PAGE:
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Seismic migration is used to image recorded reflection and scatter events based on wave theoretical approaches, by de-propagating them to their true subsurface positions. Wave propagation and de-propagation is based on perturbation theory. Nowadays, prestack depth migration (PSDM) has become a most effective tool for imaging complex geological structures. Assuming the macro-velocity field is accurate enough, the migration operators or wave propagators should be competent for accurately expressing wave propagation in media with severe lateral velocity variations.

Stoffa et al. (1990) introduced a first-order split-step correction, which is accurate for flat reflectors. However, the accuracy of the migration operator for depicting wave propagation decreases as reflectors become steeper and the differences between the reference and migration velocities increase. Therefore, Ristow and Ruhl (1994) put forward the Fourier finite-difference (FFD) operator, and Huang et al. (1999) and Rousseau and de Hoop (2001) introduced the generalized-screen propagator GSP, to compensate for high-order terms neglected when imaging steeply dipping reflectors with the Split-Step Fourier SSF operator. The FFD operator deals with the high-order terms in the frequency-space domain; the GSP processes them in the frequency-wavenumber domain. The FFD operator requires that the reference velocity is lower than the minimum velocity in an extrapolation layer, because the sign of the coefficients in the finite-difference equation can not be changed at different lateral points in a depth layer. Otherwise, calculation instability will occur. Therefore, even if a set of suitable reference velocities is given, the FFD operator cannot give a very good image.

Biondi (2002) modified the general FFD operator by introducing the interpolation of two wavefields: the first wavefield is obtained by applying the FFD correction, starting from a reference velocity lower than the medium velocity; the second wavefield is obtained by applying the FFD correction starting from a reference velocity higher than the medium velocity.

In fact, the high-order terms in wave-propagation perturbation theory are generated by the velocity perturbation between the true velocity and the reference velocity. If the reference velocity is chosen as close as possible to the true velocity, the SSF, FFD and GSP operators can accurately characterize the wave propagation in media with severe lateral velocity variations. Futhermore, the imaging quality can be improved with such propagators.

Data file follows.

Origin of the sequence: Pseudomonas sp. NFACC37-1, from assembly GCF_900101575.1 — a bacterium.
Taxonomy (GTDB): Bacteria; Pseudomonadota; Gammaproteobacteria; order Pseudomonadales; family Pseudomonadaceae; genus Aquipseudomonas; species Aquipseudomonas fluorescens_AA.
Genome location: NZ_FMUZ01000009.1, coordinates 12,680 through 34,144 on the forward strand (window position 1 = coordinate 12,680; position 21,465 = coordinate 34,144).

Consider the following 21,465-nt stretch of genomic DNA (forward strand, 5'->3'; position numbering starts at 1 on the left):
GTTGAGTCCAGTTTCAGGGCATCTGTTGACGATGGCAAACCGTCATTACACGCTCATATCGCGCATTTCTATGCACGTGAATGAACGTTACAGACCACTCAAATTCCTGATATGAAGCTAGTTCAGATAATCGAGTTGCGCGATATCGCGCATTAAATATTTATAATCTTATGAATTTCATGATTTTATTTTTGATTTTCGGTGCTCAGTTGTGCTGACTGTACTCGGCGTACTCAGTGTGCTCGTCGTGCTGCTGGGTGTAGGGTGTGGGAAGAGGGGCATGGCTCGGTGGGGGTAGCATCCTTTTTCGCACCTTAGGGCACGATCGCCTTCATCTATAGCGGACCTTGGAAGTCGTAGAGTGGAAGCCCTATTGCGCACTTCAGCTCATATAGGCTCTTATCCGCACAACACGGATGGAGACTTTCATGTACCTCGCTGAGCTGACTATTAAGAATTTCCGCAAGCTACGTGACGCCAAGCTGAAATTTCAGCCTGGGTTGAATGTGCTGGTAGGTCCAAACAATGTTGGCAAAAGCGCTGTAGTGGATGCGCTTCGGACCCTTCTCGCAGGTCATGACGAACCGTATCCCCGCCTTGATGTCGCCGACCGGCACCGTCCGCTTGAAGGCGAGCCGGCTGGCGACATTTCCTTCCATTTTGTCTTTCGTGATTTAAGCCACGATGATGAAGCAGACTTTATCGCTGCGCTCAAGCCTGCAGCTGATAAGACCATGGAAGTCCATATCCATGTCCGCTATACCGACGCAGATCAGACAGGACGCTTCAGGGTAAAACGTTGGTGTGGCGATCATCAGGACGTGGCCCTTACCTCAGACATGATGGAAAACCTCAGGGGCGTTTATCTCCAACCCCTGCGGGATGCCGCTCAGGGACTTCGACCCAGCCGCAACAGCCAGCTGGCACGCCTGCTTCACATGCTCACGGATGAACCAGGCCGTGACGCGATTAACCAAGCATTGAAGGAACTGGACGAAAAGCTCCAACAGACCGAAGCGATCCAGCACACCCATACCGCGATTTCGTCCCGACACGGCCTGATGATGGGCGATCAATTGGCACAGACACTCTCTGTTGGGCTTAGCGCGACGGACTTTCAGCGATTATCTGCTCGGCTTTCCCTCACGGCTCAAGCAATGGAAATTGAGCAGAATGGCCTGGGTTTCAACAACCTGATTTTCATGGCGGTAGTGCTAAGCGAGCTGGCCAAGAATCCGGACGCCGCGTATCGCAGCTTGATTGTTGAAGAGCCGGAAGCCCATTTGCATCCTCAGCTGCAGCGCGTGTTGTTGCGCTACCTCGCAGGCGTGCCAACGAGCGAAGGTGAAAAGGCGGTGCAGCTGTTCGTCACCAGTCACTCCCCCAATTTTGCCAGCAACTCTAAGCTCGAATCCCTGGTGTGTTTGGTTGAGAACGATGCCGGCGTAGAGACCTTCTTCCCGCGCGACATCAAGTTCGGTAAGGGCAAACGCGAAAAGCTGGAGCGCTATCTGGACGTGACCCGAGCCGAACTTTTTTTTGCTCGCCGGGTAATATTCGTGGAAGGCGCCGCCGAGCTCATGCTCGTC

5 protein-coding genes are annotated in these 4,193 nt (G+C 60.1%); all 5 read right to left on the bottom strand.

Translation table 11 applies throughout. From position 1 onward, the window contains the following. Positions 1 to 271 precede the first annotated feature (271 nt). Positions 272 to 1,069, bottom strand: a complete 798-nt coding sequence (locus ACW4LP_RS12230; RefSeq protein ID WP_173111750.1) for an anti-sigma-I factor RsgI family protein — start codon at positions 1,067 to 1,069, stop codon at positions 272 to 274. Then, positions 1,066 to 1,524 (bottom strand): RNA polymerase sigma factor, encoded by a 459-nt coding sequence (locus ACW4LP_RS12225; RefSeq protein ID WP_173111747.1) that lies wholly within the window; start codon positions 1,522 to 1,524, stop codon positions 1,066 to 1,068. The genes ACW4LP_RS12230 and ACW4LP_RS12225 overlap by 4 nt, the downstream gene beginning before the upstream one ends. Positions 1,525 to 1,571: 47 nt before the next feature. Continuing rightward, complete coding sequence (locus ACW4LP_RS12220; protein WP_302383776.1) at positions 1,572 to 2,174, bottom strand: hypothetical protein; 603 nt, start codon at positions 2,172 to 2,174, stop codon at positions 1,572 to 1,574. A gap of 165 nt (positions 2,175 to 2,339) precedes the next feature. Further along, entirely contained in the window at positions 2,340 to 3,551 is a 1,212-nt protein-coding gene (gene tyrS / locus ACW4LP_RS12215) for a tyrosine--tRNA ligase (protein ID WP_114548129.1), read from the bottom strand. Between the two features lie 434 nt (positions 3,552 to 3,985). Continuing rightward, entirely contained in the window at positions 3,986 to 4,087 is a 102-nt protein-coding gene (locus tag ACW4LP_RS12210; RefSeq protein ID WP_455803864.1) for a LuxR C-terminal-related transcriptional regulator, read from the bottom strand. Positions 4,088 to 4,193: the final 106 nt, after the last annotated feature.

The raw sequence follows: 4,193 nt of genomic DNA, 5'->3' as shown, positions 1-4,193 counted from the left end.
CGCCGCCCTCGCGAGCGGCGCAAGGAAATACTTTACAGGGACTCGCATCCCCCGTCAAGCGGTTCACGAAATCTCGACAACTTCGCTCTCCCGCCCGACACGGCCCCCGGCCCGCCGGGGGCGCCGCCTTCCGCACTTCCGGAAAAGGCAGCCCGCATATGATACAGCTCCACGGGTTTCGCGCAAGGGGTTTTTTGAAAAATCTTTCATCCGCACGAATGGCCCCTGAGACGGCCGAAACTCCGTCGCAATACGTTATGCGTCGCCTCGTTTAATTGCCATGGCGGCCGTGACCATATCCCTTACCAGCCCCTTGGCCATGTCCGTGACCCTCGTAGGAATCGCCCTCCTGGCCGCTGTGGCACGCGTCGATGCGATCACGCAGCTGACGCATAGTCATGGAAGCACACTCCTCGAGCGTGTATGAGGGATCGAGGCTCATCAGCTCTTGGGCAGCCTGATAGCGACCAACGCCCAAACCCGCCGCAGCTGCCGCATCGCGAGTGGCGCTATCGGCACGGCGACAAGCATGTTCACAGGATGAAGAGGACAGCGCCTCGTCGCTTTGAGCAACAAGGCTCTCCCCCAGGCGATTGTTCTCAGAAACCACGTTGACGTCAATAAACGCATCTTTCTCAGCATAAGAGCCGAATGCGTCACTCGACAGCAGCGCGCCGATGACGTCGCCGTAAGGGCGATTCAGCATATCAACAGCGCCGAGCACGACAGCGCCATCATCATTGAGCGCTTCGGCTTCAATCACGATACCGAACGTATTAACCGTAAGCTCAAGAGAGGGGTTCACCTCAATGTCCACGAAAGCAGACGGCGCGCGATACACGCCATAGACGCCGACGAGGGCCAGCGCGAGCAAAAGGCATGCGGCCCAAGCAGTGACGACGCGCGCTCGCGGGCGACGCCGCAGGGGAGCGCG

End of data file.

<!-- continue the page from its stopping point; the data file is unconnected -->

Assuming that the macro-velocity model for imaging is accurate enough, the main reason for most imaging errors is that the one-way wave equation can not accurately characterize the wave propagation in the case of severe lateral velocity variations. In such cases, steeply dipping reflectors cannot be clearly imaged. We can decrease these errors either by using an optimized, but complex propagator, or by choosing a set of reasonable reference velocities and using a simple propagator. We think that the latter is much more flexible and cost-effective. Of course, both approaches can be combined together.

Clapp (2004) proposed that the reference velocity can be selected by a generalized Lioyd method. The basic idea behind Lioyd's method is to iteratively improve the quantization of a function by looking at the velocity statistics of each region (such as mean, median, and variance), and then changing the boundaries of the regions at each iteration to find the solution which is optimal based on some criterion.

Now, we introduce a self-adaptive strategy for selecting a reasonable reference velocity in the presence of lateral velocity variations. The main steps include setting a threshold for the ratio between two adjoining reference velocities, sorting the velocity slice into an array, and detecting the edges of velocity regions using velocity averages and variances in the different regions. The resulting reference velocity field and the imaging results produced with it indicate that our approach is correct and effective. Meanwhile, the method is flexible in use, computationally efficient, and easy to program in either 2D or 3D. The approach can also be used for 2D or 3D image edge detecting. Numerical tests demenstrate that the method is effective.

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